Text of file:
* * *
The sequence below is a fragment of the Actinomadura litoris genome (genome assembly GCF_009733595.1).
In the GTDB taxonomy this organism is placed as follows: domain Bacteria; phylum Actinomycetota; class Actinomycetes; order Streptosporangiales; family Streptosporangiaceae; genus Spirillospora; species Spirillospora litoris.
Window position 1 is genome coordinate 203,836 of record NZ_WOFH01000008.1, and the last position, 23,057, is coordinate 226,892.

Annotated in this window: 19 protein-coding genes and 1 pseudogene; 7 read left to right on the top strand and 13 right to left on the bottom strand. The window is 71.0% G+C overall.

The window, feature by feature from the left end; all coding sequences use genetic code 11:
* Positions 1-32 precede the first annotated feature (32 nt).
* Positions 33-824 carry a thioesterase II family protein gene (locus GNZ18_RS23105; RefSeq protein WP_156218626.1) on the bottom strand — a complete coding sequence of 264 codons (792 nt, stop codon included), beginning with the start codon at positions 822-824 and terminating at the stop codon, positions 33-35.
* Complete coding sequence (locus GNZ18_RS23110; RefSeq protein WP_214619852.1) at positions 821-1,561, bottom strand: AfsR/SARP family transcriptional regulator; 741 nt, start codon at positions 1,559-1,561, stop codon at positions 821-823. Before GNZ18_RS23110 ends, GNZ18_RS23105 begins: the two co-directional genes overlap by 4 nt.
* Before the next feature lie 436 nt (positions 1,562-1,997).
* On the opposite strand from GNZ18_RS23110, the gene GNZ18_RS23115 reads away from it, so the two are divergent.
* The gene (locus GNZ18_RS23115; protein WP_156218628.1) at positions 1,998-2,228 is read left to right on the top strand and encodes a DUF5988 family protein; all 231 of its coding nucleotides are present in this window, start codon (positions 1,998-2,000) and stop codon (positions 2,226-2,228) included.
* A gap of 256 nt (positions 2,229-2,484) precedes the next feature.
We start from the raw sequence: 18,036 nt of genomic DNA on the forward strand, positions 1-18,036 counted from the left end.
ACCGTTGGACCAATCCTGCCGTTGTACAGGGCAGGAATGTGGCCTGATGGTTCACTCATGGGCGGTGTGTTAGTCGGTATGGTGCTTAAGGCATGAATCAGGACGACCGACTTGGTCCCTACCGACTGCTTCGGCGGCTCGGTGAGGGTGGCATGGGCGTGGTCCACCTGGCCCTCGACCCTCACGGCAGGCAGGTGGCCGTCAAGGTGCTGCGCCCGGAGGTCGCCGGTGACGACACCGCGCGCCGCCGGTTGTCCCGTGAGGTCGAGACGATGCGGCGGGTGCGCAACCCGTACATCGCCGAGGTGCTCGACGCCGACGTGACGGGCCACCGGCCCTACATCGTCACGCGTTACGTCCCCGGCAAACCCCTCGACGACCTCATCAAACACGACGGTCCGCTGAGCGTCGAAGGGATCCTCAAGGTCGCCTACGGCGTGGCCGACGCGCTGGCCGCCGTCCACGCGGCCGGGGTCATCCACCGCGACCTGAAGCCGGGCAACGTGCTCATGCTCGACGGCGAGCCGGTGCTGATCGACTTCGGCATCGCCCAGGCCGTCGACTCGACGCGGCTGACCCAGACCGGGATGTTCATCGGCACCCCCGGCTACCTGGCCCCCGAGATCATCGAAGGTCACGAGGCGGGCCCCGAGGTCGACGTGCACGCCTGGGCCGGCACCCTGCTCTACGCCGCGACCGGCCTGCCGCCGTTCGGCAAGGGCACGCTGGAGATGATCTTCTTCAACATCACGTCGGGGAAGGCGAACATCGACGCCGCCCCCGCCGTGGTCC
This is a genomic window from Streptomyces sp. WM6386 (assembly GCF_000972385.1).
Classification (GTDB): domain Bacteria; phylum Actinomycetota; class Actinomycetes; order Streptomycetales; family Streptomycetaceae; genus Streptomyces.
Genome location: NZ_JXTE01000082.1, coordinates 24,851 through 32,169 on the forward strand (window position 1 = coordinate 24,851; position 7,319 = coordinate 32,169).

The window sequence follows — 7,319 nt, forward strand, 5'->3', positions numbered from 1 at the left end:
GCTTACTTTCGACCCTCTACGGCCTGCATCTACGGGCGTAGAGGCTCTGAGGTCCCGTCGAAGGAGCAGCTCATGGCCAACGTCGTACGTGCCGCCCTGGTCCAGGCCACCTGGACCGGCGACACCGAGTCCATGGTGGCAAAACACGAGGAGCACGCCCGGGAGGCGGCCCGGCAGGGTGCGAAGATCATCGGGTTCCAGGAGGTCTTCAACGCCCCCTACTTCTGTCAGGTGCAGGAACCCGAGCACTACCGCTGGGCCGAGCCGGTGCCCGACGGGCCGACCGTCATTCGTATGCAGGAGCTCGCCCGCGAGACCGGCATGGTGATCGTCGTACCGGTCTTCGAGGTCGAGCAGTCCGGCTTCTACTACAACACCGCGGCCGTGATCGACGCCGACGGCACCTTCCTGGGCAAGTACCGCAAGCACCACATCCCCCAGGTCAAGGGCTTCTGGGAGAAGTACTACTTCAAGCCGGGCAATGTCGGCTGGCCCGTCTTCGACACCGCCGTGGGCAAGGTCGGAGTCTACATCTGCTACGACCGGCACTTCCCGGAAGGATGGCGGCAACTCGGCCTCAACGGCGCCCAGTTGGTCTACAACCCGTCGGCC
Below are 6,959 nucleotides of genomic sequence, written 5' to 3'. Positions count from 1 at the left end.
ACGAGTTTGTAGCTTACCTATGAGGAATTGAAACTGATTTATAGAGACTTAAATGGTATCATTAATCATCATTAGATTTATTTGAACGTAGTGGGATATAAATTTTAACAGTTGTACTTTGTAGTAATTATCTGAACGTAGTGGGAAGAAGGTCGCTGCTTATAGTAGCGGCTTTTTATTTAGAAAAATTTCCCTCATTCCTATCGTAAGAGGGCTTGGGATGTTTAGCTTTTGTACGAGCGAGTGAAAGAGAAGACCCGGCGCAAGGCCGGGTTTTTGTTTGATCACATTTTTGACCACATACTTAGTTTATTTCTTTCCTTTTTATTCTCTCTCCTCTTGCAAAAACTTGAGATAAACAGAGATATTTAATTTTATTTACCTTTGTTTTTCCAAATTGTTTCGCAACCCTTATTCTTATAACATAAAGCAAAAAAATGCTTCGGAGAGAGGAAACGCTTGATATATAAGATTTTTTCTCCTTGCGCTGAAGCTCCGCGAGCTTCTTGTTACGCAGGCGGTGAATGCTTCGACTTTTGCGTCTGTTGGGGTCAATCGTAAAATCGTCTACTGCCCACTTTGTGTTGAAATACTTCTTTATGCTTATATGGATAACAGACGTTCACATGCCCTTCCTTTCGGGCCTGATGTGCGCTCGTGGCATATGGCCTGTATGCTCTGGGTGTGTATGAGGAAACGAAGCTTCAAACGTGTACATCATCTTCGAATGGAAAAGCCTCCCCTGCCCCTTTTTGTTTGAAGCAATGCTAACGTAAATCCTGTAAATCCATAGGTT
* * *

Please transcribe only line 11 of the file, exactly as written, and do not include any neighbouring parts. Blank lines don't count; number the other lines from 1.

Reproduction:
* The gene (locus GNZ18_RS23115; protein WP_156218628.1) at positions 1,998-2,228 is read left to right on the top strand and encodes a DUF5988 family protein; all 231 of its coding nucleotides are present in this window, start codon (positions 1,998-2,000) and stop codon (positions 2,226-2,228) included.